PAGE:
Wasting your time on an agility ladder

Feb 22, 2024

 by Brian Saunders

Warning:  Agility Ladders DO NOT make you faster


The first thing is reaction time. You can be the fastest and quickest player in the world, but if you react slowly to a scenario you will never get the chance to show off that speed. Some refer to this as “reactive agility.” Regardless of the name it helps an athlete perform better. An agility ladder isn’t going to do anything for this performance measure because you’re not reacting to anything during the drill. When using the ladder you are given the exact placements of where and when to place your feet.  

Speed and quickness is another component of agility. In most cases, this isn’t top-end speed, but rather an athlete's ability to accelerate quickly. To accelerate quickly you need to produce a lot of force in a short amount of time (referred to as Rate of Force Development). An agility ladder won’t help with this because you're only moving your feet quickly and not moving your body quickly since you’re not producing any force. Have you ever seen a sprinter take really small steps to reach their top speed? I hope not. They’re trying to push as hard as they can through the ground to develop as much force as possible in the shortest amount of time to get moving faster than everyone else. To increase your speed you can perform basic weight training exercises for your legs. Back Squats have been shown time and time again to improve sprint times. 

Change of direction is the final component of agility we will talk about. To do this you need to be able to accelerate, decelerate, stop, and re-accelerate in any direction very quickly. Just like we stated above, you’re not moving your body very fast to begin with, so you’re not accelerating or decelerating by using the ladder. Your body's ability to absorb force and use that energy is a big component of being able to decelerate and accelerate again. Plyometric drills such as depth jumps and hurdle jumps can be very effective for this training.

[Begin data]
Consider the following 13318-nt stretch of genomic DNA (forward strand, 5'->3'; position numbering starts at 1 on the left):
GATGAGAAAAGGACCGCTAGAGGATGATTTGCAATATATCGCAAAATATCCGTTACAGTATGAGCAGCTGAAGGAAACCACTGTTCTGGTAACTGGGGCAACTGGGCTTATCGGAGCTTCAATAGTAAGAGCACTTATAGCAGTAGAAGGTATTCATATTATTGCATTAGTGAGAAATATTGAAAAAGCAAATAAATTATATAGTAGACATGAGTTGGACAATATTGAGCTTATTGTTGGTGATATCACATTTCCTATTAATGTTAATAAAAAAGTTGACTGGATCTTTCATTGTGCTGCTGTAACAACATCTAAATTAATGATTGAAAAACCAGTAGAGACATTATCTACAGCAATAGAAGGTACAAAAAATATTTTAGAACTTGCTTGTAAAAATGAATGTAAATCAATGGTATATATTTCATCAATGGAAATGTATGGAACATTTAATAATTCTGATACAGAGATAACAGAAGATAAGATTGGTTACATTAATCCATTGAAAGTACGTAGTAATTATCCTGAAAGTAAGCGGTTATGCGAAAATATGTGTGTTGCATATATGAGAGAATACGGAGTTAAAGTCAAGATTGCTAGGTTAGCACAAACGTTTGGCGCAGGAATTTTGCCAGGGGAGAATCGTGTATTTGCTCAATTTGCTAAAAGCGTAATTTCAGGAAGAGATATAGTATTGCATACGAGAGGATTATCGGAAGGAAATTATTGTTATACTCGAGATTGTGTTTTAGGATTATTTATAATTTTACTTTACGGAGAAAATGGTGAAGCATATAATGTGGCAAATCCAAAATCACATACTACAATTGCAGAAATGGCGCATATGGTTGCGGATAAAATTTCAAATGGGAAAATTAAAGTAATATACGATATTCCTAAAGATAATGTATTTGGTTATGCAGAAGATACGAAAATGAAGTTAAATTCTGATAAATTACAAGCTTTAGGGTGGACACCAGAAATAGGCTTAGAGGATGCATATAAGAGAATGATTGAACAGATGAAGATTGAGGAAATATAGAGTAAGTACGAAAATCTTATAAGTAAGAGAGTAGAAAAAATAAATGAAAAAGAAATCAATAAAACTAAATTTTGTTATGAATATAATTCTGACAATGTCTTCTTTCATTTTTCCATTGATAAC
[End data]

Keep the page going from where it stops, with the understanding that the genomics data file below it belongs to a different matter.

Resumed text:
Most experts agree that agility ladders are almost completely useless for improving one’s agility, they can have some use in training. For young kids, you can teach them body awareness by having them do basic drills of moving their feet in the correct pattern. Teaching this could help them with their overall body control. More control can equate to better efficiency of movement which could help train agility in the future. The final use of this ladder could simply be for a warm-up. You can get an athlete’s brain and legs firing with some simple movements to start the workout. It could be used as a way to prepare the body for the real agility drills, plyometric, or weight training drills that could follow.